Imagine the final chapter of “Gulliver’s Travels” without Gulliver or the last episode of “The Sopranos” without Tony Soprano.
If the protagonist disappeared before the ending, it wouldn’t be the same story.
That’s why the Chicago White Sox need manager Tony La Russa back in the dugout for the end of this journey that has included more ups and downs, more ridiculous drama and more fan angst than any season in recent memory.
No matter how it ends, we need La Russa to be there when it happens.
Tuesday marked a week since the Sox announced La Russa would miss that night’s game for undisclosed health reasons. He took an indefinite leave of absence the next day, flying to Phoenix for medical tests, reportedly for a heart-related issue.
Hours before Tuesday night’s game in Seattle, there was no word from the Sox on La Russa’s health status or any indication of when he would return. Only four weeks remain in the regular season, and every game is more important than the last for the Sox.
While La Russa’s status is unknown, we do have updated information on the state of the Sox, based on eyewitness accounts of their sudden re-emergence as a viable playoff contender in baseball’s worst division, the American League Central.
The Sox had won five of their last six games entering Tuesday under acting manager Miguel Cairo, moving two games behind the first-place Cleveland Guardians and one behind the Minnesota Twins.
Leading indicators suggest the Sox have found their mojo after five months of mediocrity.
Shortstop Elvis Andrus, whose two-run home run paced Monday’s 3-2 win against the Mariners, said he found a “tense” atmosphere the week he arrived from Oakland in mid-August.
“Everybody is a lot more relaxed,” Andrus told reporters. “Everybody just goes out there and is having fun and lets things happen.”
The pitching staff had a 1.83 ERA in those six games. Dylan Cease came within one out of throwing a no-hitter in a shutout Saturday against the Twins. Lance Lynn has allowed one earned run in 14 innings over his last two starts. Michael Kopech is on his way back from the injured list, and Johnny Cueto has been a rock since day one.
The Sox cranked out 13 home runs in the first seven games since La Russa’s departure. They hit 10 homers in their previous 18 games. Tim Anderson, their best hitter and undisputed leader, is expected back for the final stretch. All systems are “go.”
The players also showed some togetherness Friday during a bench-clearing incident in the ninth inning against the Twins, with Lynn playing the role of John Belushi’s Bluto in “Animal House.” The beefy pitcher carefully climbed over the dugout rail to lead a charge to the mound after Andrew Vaughn was hit by a pitch that everyone in the ballpark knew was unintentional.
No matter. As Otter said to his fraternity brothers in the film: “This situation absolutely requires a really futile and stupid gesture be done on somebody’s part.”
“And we’re just the guys to do it,” Bluto bellowed.
While any resemblance between Lynn and Bluto is purely coincidental, someone probably had to start something for no good reason. Who knows whether the Charge of the Lance Brigade was the futile and stupid gesture the Sox needed?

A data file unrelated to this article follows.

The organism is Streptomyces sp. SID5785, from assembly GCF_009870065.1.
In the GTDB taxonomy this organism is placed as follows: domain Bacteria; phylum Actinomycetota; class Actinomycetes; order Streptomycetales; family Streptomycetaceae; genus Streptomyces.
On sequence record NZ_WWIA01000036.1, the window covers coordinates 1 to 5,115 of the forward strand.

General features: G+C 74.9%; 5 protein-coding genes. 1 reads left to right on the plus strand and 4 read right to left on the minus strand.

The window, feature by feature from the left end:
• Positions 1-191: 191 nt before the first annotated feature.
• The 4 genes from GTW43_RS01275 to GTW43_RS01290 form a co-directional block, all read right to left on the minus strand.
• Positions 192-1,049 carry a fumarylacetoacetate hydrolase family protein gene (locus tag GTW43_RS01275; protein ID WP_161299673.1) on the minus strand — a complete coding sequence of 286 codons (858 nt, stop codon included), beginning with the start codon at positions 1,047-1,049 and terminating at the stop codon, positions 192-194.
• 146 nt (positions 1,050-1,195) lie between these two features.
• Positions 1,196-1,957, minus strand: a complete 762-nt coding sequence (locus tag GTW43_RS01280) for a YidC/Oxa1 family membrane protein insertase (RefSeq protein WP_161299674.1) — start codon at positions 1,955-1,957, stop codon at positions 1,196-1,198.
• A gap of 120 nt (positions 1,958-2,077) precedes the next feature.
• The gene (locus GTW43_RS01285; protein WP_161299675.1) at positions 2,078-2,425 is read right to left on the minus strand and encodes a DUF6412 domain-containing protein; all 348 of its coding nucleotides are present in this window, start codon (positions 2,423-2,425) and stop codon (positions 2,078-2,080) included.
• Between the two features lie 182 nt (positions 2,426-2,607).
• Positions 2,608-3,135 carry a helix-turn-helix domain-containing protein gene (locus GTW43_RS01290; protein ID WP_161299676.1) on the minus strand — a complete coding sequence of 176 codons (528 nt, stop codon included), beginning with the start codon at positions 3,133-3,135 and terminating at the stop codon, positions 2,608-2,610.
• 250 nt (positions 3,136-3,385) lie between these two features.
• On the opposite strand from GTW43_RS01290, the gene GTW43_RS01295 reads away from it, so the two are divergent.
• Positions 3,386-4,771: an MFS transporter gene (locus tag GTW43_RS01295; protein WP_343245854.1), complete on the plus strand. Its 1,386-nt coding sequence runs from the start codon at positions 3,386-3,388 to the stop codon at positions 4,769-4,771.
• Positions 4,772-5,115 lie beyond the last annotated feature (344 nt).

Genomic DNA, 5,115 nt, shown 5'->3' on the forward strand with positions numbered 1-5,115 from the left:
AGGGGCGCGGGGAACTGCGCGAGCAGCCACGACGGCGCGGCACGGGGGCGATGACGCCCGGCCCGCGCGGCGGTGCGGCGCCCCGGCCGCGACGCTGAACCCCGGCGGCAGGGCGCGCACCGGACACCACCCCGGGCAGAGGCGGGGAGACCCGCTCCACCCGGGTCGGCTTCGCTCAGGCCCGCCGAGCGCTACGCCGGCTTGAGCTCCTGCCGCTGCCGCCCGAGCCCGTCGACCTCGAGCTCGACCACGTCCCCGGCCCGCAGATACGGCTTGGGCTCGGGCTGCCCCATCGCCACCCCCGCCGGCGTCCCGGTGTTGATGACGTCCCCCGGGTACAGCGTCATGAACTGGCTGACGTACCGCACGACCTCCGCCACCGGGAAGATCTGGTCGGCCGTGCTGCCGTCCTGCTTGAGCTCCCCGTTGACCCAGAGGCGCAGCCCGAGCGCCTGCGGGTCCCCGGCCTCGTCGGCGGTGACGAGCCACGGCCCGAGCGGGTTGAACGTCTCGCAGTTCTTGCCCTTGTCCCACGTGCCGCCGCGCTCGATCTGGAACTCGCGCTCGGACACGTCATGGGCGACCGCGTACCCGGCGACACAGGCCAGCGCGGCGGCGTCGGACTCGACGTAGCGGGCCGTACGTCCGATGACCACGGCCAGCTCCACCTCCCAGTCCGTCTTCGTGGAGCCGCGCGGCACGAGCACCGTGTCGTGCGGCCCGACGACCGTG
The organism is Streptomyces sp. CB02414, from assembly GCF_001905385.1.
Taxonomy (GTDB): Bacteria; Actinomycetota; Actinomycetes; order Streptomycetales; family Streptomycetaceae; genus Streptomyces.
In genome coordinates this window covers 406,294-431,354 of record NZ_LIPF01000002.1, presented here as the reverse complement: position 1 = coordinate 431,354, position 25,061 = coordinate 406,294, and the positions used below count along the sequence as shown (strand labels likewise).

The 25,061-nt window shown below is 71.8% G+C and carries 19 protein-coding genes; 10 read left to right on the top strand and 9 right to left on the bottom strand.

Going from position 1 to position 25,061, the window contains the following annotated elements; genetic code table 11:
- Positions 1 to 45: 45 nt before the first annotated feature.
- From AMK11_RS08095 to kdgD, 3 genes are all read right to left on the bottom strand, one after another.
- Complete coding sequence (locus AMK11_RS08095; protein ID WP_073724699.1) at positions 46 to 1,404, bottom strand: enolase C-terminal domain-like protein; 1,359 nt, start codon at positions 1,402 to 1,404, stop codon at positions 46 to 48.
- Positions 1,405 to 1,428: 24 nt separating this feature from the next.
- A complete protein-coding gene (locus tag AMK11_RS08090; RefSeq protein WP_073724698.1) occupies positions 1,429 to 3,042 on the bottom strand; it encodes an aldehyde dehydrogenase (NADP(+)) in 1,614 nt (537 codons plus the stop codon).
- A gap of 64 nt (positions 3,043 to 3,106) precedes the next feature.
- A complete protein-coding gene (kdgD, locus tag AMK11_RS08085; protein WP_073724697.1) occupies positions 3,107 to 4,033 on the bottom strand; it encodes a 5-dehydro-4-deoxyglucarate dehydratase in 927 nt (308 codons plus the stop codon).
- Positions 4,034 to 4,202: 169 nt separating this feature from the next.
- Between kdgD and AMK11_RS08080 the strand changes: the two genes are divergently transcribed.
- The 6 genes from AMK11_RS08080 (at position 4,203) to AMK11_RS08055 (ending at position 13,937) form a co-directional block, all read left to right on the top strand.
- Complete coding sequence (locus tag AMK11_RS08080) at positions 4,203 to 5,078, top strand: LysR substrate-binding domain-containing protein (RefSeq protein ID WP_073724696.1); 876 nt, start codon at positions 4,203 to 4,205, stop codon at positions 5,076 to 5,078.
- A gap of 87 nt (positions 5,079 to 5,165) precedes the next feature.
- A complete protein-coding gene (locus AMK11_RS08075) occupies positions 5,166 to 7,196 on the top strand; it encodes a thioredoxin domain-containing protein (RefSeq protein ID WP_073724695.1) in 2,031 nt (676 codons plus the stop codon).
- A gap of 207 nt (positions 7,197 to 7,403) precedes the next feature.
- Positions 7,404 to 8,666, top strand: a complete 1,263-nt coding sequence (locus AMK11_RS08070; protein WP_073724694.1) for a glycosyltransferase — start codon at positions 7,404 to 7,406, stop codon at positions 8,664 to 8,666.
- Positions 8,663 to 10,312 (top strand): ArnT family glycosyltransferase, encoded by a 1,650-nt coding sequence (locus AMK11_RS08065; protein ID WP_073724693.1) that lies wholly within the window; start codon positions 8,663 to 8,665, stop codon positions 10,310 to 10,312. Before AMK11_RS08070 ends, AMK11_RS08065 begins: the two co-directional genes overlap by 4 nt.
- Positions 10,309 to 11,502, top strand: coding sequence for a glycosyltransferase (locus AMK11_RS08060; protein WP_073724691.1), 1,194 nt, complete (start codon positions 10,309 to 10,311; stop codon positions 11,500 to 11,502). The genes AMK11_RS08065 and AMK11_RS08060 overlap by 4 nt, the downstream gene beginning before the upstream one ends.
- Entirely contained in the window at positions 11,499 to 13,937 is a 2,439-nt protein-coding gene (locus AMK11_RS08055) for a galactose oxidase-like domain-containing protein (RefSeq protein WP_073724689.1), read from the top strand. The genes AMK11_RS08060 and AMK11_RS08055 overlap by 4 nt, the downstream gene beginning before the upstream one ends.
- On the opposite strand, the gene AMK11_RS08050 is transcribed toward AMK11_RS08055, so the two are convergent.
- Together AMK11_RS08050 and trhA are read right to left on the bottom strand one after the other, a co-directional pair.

Remember, it was back in early July that NBC Sports Chicago analyst Frank Thomas said the Sox clubhouse was too relaxed, declaring after a loss it was “time for some snappage.” Better late than never.
Cairo has earned high marks in his first week for being the antithesis of La Russaism. He used reliever Joe Kelly as an opener in one game and called for Leury García to attempt a squeeze bunt when a sacrifice fly was warranted in another. Neither decision worked out, but it’s the thought that counts.
Moving Andrus to the leadoff spot Monday worked to perfection, and the veteran shortstop is hitting .367 with three home runs with Cairo as his manager.
How much authority Cairo has is unknown. General manager Rick Hahn and pitching coach Ethan Katz no doubt had their fingerprints on using Kelly as an opener. Cairo also continues to talk to La Russa daily, both in the morning and after games.
“Because I want to learn,” he told reporters Monday in Seattle. “I ask questions.”
Don’t change what’s working is an adage older than La Russa, and many Sox fans want Cairo to see this thing through to the end. Certainly the Sox have looked better since La Russa’s departure, but they’ve had one-week stretches like this and usually followed them up with a bad one. That’s why they’re basically a .500 team, contending in a division with two other .500ish teams.
If La Russa doesn’t feel strong enough or is so superstitious he would let Cairo keep managing during the hot stretch even if he’s healthy enough to return, then by all means let the wild rumpus continue without the man Cairo called “El Jefe.”
But I’m hoping La Russa comes back soon, healthy and refocused. I don’t agree with some of his decision-making or with telling his players not to run hard to avoid injuries. His defensive responses to valid questions after losses are unnecessary, and his belief that the vast majority of the baseball world agrees with his strategy of issuing intentional walks with a 1-2 count defies logic.
For better or worse, I’d like to see how this insanely interesting storyline plays out. A 3-2 loss to the Arizona Diamondbacks on Aug. 28 at Guaranteed Rate Field is not the way La Russa’s season should end.
There are only two fitting finales for the 2022 season: Either the Sox complete this comeback and see how they fare in the playoffs, or they fail to get in while Hahn and La Russa face the music for an underachieving season.
It’s setting up as the cliffhanger of all cliffhangers.